Oil Imports Plummet
Energy and Capital's Weekend Edition
Domestic oil production is at a fifteen-year high.
Foreign oil imports are down.
The U.S. has announced production records at two of its major shale deposits this month.
Is it possible we're finally on track for that elusive thing we call energy independence?
Let's back up and look at the numbers...
The EIA announced last week domestic oilfield production hit a high not seen since 1997: an average 6.509 million barrels per day.
On top of that, foreign oil imports fell to 7.55 million barrels per day — a drop of 2.25 million bpd.
Foreign oil imports have, for the most part, been declining year over year for a while now...
In 2006, we imported an average of 13.7 million bpd; by 2009 that figure had dropped to 11.69 million bpd; and last year we imported 11.5 million bpd. For the first six months of this year, average daily imports were at 10.86 million.
Last week's plummet was a sharp one.
As it turns out, domestic oil stockpiles dropped alongside imports (from 2.45 million barrels to 365.18 million barrels).
All of this sent the price of oil futures on the New York Mercantile Exchange below $90 a barrel...
But interestingly enough, demand has slowed.
What does it all mean?
Well, for one thing, it means we aren't as close to achieving energy independence as those numbers might have you believe. The drop in imports was deceptive because it was supplemented with a drop in the inventories.
But it also means we can cut back imports without being in any immediate danger, since demand dropped while domestic production increased.
Earlier this month, North Dakota announced its Bakken Shale Formation hit a new high for oil production. Wells pumped 609,580 barrels per day — up from 598,510 the previous month and a mere 360,820 the year before.
Roughly a week later, the Texas Railroad Commission announced the Eagle Ford Shale hit its own record in July, pumping out 310,370 barrels per day. A year ago the Eagle Ford was only pumping 120,532 barrels.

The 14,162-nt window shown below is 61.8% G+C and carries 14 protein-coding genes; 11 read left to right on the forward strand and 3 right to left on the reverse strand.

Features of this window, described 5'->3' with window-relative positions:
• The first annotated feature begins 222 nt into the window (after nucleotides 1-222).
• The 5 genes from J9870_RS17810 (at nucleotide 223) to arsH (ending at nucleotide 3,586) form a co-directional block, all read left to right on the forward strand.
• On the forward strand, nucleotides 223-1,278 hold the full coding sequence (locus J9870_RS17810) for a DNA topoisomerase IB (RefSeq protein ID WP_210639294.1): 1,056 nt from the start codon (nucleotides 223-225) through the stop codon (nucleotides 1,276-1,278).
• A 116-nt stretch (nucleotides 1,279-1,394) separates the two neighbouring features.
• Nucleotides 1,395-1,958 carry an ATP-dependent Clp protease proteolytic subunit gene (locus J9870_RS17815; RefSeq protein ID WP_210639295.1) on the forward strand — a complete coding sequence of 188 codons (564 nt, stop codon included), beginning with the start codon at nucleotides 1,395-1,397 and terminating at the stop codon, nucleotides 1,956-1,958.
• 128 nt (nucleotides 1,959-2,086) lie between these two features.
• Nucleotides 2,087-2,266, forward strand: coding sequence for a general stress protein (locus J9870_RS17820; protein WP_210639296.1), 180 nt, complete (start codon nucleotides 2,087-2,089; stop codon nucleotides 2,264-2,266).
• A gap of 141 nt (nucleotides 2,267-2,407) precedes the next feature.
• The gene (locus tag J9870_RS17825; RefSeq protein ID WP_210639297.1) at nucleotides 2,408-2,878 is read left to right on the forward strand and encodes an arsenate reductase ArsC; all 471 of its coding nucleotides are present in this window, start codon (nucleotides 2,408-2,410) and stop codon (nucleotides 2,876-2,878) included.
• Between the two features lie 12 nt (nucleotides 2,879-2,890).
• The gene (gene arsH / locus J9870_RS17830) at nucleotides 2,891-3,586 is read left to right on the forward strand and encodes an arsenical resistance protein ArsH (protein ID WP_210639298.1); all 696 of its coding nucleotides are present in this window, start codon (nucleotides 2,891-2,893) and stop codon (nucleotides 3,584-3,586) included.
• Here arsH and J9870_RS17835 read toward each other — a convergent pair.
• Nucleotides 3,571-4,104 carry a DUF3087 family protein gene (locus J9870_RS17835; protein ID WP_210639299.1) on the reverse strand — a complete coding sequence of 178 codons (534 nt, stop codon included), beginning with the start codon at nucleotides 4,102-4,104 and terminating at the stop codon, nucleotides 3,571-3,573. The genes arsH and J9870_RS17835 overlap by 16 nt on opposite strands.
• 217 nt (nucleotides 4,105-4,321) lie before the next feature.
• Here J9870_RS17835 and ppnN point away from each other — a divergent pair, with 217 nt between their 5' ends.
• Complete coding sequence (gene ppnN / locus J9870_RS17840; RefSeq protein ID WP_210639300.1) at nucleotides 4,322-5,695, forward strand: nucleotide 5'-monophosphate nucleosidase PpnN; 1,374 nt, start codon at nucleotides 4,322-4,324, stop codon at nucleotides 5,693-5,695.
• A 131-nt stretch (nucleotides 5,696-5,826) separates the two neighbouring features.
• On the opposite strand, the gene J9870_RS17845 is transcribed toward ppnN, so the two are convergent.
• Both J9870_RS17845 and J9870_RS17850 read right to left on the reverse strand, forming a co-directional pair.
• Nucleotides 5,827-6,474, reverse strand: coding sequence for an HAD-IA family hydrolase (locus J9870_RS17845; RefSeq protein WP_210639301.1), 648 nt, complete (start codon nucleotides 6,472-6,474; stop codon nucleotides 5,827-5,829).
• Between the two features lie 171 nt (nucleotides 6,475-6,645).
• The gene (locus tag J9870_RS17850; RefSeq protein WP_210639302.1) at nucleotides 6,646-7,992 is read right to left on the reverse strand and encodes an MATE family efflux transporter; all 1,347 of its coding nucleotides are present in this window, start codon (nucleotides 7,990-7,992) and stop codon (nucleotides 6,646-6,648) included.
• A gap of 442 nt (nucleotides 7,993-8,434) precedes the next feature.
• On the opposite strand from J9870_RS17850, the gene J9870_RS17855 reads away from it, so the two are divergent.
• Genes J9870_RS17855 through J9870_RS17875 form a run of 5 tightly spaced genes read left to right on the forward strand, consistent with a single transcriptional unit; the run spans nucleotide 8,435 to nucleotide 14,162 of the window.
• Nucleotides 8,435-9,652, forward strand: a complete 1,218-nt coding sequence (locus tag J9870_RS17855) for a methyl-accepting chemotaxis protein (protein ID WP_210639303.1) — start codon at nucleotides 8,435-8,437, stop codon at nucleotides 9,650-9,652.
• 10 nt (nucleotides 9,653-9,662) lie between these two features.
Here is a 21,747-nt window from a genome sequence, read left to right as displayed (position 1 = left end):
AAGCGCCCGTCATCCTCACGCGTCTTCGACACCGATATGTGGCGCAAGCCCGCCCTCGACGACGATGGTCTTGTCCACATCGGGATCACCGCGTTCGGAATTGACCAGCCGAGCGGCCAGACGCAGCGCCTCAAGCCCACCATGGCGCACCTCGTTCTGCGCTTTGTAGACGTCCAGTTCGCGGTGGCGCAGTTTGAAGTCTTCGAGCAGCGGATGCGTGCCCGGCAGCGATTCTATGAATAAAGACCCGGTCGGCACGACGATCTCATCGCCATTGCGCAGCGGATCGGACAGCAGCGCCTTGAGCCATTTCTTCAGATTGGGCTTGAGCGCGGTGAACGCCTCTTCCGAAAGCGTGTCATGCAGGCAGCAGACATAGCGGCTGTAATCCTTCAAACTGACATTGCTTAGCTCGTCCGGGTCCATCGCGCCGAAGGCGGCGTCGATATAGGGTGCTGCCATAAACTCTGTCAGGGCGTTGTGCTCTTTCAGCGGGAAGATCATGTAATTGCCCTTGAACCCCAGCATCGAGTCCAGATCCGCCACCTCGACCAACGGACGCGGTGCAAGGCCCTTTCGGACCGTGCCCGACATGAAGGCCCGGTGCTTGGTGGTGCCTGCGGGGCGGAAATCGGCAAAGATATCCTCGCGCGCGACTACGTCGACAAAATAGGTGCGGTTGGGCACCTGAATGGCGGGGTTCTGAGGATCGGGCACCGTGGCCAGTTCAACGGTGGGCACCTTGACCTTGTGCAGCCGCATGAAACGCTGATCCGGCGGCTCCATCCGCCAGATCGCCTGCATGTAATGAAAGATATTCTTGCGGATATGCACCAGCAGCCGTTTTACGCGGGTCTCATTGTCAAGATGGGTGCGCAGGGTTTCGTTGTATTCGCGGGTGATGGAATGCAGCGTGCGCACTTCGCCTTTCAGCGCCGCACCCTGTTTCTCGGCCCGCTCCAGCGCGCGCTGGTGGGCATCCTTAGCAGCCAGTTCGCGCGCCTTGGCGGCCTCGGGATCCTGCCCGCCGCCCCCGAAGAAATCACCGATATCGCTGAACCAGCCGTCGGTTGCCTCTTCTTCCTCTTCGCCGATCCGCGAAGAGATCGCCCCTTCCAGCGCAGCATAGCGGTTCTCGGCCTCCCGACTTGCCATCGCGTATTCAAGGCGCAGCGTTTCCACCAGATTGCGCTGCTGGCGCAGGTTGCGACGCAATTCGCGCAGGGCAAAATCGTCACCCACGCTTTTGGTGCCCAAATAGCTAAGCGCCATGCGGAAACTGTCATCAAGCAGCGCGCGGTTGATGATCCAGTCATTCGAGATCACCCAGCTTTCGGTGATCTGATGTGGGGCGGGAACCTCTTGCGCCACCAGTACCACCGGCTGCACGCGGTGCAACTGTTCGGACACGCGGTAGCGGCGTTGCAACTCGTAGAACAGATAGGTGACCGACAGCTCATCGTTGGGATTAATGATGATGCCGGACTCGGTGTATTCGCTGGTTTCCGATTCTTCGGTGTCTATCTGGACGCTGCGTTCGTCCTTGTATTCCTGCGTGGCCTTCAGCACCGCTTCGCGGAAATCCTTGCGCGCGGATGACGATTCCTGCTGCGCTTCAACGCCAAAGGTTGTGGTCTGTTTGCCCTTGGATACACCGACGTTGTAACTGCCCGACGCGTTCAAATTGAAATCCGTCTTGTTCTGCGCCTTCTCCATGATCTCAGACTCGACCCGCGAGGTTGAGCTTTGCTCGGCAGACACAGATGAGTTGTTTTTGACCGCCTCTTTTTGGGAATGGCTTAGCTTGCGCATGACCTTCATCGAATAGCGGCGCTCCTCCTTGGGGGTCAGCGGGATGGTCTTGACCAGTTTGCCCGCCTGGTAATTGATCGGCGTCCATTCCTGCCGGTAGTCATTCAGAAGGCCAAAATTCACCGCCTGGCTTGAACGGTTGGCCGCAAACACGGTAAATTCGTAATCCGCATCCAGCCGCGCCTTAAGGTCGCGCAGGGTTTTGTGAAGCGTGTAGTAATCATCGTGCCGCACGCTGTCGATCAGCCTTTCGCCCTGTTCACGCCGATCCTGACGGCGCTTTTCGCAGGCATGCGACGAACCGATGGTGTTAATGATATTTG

In the first half of 2012 the EIA reported the United States had already met 83% of its energy needs — and should this pace last through the end of the year, we will be at our most self-sufficient level in 19 years.
What do we make of this mixed bag of data?
Demand and prices are dropping, but so are imports — while domestic production continues to climb.
Domestic energy independence certainly isn't just around the corner. I'd say it was bad news, but there's just no way to ignore the potential...
A steady uptick in domestic production is here and growing as drillers in the Bakken allow us to continue to wean ourselves from foreign oil.
Add to that new and improved enhanced oil recovery technologies that can get us there even faster, as they provide oil producers methods to access oil left in wells after initial recovery.
We can't expect our domestic oil addiction, which has been slowly declining in the past years, to suddenly plummet. It just doesn't work that way.
But we can get those drops to be a little bigger each year.
We just have to rely on the technology at our disposal — and make the most of it.
Energy & Capital's modern energy guru, Brianna digs deep into the industry with accurate and insightful updates into the biggest energy companies and events. She stays up to date with the latest market moves and industry finds, bringing readers a unique view of current energy trends. For more on Brianna, see her editor's page.
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